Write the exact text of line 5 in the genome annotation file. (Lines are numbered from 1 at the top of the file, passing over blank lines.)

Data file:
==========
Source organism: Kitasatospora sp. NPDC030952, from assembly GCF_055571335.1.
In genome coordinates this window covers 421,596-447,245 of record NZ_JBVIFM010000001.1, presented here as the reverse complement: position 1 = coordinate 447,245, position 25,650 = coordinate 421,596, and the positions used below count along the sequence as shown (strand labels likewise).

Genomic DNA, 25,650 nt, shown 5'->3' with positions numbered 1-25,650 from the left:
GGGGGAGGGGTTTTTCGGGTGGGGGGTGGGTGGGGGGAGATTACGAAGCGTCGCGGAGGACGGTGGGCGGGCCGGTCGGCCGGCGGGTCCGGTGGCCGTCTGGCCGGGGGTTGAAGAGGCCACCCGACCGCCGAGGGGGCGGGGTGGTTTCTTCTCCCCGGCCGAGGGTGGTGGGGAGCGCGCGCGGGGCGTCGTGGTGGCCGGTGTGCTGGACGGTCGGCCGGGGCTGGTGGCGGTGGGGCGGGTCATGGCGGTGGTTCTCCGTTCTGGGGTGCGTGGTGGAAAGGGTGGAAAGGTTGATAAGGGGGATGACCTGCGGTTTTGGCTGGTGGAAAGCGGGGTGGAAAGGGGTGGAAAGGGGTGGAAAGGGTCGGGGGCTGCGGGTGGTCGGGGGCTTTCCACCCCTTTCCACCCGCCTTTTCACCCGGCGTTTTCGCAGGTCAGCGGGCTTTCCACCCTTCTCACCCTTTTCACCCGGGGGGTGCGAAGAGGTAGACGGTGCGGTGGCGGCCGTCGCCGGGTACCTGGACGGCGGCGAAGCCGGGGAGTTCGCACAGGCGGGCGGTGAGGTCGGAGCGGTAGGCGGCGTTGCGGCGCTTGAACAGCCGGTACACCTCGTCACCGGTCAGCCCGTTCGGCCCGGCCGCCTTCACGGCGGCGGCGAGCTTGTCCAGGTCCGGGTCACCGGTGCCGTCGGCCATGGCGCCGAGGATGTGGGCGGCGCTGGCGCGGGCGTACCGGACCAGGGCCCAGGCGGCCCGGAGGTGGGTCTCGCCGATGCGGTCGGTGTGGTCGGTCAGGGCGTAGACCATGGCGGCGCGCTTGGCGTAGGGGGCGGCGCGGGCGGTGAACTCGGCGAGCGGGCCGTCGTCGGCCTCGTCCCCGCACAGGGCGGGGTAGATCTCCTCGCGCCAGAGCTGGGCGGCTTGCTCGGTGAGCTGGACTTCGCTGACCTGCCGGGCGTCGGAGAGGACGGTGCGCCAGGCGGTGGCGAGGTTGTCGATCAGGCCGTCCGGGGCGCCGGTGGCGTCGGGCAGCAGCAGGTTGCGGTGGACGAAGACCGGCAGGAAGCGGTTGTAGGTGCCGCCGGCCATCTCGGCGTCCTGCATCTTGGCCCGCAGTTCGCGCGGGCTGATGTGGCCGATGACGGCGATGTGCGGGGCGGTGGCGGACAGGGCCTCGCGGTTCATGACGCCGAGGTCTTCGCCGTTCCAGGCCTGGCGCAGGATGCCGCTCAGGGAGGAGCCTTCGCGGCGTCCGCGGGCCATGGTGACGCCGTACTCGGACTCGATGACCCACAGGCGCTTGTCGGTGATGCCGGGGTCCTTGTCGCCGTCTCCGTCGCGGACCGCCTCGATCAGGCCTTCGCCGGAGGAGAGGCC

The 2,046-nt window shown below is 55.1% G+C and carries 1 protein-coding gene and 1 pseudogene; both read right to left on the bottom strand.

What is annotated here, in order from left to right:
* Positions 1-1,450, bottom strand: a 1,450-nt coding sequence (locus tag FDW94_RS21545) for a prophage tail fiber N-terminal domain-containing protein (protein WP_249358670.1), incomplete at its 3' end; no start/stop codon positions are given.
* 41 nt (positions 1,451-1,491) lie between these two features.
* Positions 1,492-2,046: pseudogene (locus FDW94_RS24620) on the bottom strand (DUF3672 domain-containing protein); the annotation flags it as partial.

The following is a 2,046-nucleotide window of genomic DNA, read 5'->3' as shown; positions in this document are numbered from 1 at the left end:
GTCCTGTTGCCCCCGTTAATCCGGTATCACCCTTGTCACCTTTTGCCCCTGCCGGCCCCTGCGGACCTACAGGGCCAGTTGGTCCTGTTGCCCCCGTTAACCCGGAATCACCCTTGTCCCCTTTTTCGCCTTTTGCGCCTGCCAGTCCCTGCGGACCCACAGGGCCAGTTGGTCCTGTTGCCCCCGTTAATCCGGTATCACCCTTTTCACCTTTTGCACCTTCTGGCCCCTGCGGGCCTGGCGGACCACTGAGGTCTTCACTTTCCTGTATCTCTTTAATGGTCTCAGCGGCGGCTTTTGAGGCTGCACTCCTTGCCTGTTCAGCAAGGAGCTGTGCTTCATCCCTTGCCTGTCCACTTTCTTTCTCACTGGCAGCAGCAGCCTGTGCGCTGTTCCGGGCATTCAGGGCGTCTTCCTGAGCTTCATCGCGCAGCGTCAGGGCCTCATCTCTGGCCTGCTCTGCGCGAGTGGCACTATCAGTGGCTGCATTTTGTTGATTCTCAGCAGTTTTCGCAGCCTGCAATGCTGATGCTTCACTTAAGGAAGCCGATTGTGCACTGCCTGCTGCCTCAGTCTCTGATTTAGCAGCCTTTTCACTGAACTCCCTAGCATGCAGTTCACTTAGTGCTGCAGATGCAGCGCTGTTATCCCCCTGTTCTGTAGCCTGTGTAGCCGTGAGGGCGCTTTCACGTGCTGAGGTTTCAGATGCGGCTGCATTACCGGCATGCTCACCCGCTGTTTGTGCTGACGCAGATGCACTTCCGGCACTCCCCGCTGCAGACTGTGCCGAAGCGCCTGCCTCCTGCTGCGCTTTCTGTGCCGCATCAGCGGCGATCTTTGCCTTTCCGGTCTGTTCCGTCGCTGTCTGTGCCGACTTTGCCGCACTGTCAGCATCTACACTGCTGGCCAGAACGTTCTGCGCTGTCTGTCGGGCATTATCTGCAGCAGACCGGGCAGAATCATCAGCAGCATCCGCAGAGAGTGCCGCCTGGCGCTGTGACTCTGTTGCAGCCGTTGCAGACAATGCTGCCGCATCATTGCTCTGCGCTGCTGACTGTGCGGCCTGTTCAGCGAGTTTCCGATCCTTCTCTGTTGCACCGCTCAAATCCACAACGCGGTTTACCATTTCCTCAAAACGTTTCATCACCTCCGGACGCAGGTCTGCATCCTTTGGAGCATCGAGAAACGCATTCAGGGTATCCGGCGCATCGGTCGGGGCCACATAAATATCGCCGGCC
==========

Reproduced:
The 2,046-nt window shown below is 55.1% G+C and carries 1 protein-coding gene and 1 pseudogene; both read right to left on the bottom strand.